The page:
New Mongrels – Raised Incorruptible review

Never in my life have I heard of a band that has lasted almost double the life span of a human. New Mongrols is an Americana-Folk band that has been around for 148 years, and has had their characteristics passed from generation to generation like a sacred token of family pride. Their roots began with the 17-year old American Civil War veteran, Henry Brooke. He started the Mongrels as a group to sing Psalms in their own improvised melodies, which is pretty sweet hearing that on it’s own. Now brought to life as The New Mongrels, Raised Incorruptible is the resurrection of Henry Brooke’s timeless group.

Haynes Brooke, who I suspect is the direct relative, is the mastermind behind this project. With input from other Mongrel relatives, he was able to get permission to bring some lo-fi demos to life. The album opens up with “Time”, a straight forward, but vintage sounding folk-rock track that has the eerie but soothing sounds of the original group floating around It’s pretty bleak, but connecting atmosphere. “Love It Madly” is a stripped down, old time folk song with a twist. It’s melodically contemporary, but the instrumentation is what would be heard from the original Mongrels. To me, it’s weird to think that this group is still running with a same style from 1861.

The melodies on this album are incredible. The chorus of “Raised Incorruptible” puts any other folk artist to shame. The indie scene of today is filled with mock-ups of musicians trying to recreate an old sound, but The New Mongrels have created a vintage sound that doesn’t feel like a copycat. Whether this album was released in 2014 or 1967, they feel fresh but stylistically old fashion. Now that doesn’t go without saying some tracks feel transitions to other monstrous songs. “Gentle” is the definition of dynamic. Comparable to The Lumineer’s track “Submarines”, they use the drums sparsely to create the crescendo, and I wish they continued on with it more.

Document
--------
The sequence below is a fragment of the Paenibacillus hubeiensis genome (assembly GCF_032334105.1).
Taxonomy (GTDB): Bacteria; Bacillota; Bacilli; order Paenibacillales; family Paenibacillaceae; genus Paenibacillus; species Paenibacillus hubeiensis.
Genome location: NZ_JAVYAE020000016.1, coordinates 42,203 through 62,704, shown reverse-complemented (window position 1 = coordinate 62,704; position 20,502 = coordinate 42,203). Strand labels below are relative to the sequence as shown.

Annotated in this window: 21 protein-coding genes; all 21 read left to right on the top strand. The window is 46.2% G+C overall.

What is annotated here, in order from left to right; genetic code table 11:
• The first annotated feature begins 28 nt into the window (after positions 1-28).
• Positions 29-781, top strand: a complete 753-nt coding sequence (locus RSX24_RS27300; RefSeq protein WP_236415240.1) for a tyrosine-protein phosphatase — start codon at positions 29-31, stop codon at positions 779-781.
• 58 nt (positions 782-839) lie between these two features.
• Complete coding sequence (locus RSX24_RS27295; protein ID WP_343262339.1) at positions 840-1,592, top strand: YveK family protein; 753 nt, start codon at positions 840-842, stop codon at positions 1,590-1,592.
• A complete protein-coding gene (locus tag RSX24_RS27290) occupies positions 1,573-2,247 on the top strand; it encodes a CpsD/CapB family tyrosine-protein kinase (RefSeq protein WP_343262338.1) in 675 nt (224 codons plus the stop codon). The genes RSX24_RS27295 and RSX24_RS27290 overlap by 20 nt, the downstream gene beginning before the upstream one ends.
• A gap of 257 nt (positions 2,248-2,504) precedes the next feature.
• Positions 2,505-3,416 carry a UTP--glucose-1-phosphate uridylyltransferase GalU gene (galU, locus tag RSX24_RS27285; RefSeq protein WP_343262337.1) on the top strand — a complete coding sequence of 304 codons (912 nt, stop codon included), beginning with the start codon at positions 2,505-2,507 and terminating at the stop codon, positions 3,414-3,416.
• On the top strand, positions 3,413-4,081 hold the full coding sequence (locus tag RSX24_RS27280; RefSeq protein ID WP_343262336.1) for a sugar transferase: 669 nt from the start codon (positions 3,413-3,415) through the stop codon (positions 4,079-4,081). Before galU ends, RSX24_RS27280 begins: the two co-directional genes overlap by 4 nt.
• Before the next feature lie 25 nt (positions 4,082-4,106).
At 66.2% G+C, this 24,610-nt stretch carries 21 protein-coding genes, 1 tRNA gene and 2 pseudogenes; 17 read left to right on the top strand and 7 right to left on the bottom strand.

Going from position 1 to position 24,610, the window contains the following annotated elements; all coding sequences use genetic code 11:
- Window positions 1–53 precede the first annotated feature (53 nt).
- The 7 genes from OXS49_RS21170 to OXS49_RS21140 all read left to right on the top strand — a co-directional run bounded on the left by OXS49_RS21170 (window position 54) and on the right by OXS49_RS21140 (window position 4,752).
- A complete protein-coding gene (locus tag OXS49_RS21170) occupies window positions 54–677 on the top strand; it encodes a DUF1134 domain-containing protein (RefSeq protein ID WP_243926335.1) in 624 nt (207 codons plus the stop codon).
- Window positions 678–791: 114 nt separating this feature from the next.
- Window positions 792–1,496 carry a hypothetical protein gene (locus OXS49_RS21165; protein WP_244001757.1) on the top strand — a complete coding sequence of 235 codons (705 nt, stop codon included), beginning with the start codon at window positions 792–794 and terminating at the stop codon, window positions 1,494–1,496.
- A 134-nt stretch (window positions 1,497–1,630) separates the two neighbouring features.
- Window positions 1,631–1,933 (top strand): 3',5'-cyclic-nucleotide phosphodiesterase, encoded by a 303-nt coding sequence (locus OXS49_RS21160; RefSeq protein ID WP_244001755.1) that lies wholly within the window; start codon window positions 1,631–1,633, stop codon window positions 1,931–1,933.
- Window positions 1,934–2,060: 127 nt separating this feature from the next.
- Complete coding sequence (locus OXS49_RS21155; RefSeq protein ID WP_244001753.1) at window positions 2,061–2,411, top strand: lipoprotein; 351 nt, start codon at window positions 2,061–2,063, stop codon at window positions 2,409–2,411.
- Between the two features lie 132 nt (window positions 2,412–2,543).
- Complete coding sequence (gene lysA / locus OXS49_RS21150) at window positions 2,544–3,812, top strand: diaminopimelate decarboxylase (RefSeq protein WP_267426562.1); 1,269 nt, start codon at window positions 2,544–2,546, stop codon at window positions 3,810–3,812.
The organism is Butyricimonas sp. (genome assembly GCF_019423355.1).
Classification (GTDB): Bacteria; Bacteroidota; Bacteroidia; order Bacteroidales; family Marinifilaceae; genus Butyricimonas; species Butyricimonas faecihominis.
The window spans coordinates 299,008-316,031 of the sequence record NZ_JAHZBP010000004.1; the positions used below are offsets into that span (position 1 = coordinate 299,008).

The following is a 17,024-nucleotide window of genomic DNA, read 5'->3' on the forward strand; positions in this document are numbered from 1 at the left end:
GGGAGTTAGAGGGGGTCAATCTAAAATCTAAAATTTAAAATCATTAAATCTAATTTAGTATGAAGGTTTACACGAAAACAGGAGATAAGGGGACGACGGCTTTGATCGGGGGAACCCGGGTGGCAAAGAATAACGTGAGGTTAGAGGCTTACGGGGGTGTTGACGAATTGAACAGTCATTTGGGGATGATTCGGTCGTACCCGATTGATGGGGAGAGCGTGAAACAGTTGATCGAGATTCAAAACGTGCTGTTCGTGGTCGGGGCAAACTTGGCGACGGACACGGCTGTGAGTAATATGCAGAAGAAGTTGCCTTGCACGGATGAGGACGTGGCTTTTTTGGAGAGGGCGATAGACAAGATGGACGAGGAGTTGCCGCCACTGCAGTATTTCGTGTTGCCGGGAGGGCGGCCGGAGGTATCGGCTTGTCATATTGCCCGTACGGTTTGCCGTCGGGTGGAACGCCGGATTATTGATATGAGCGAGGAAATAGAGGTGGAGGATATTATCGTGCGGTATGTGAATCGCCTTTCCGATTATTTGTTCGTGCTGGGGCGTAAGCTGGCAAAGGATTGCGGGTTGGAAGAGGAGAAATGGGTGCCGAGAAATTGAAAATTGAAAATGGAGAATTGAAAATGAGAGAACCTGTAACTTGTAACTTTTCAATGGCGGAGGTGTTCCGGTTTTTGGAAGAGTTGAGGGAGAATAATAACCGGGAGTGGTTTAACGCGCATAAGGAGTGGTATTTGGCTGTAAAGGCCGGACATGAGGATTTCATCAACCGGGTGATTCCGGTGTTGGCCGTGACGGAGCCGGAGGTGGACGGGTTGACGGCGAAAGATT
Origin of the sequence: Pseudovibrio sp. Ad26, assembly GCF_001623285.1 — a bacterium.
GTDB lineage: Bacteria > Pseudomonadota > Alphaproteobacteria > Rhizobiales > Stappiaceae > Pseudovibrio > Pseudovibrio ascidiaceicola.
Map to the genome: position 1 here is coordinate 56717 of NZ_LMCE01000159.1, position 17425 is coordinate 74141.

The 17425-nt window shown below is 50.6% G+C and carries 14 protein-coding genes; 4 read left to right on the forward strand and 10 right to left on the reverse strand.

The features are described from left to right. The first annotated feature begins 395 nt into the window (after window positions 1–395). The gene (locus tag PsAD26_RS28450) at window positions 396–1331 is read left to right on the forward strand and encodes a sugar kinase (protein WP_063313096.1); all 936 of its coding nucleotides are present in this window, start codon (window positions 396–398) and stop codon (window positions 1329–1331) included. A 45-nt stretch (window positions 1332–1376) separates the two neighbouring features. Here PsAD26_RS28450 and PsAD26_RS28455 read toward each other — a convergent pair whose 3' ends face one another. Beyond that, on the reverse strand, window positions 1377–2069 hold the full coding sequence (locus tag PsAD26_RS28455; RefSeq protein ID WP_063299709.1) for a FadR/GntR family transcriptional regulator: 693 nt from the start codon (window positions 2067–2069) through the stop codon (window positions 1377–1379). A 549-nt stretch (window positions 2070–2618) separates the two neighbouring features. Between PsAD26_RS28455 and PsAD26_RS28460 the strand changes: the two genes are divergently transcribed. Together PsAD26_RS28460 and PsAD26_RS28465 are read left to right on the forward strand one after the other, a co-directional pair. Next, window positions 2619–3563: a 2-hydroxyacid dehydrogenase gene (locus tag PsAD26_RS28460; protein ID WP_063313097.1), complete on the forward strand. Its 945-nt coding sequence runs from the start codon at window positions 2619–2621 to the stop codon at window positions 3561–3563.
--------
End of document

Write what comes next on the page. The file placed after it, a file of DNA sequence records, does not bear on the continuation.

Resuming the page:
It’s easy to tell how hands on this group is with their music. They grow from a simple folk riff and lyrics into a orchestrated performance. I can see these tracks being exactly like they are on this album live, considering everything is on cue perfectly. The pride they take in their music does down to the quiet little horn melodies floating behind all the subtle strumming. “Freedom” brings the Jack Nitzsche production style to life that only can be heard on albums like Neil Young’s Harvest. It’s beautiful.

Although Harvest wasn’t liked by many folk artists at the time for it’s over the top production, it’s gone to influence many of today’s indie-folk style. Surprisingly, I don’t find Raised Incorruptible as another Harvest rip off. It doesn’t feel like a cover like other albums released today. Tracks like “Dogs and Kings” bring the sound from years ago into today’s culture very accurately. “Seems” is the only song that feels influenced from other artists heavily, and damn it’s great. Vocally, it’s perfect, and I can see it as the soundtrack to a lonely bar in Midwest USA. Just beautiful.

The New Mongrels had a goal of recreating and continuing the progression of Henry Brooke’s original Mongrels. They wanted to bring the past to life in today’s clustered folk scene of ripoff Young’s and Dylan’s and the odd Springsteen’s. They stick to their own style, and find ways to keep the redundant genre fresh with beautiful instrumentation of horns and strings, and the back-beat of drums behind the standout singing. It’s no wonder they want to keep the tradition alive. Did I also mention the group has 4 dogs as members of the band?





Published by ryanHLrobinson

Music fanatic, Canuck fan, and aspiring journalist. Taking life one step at a time.

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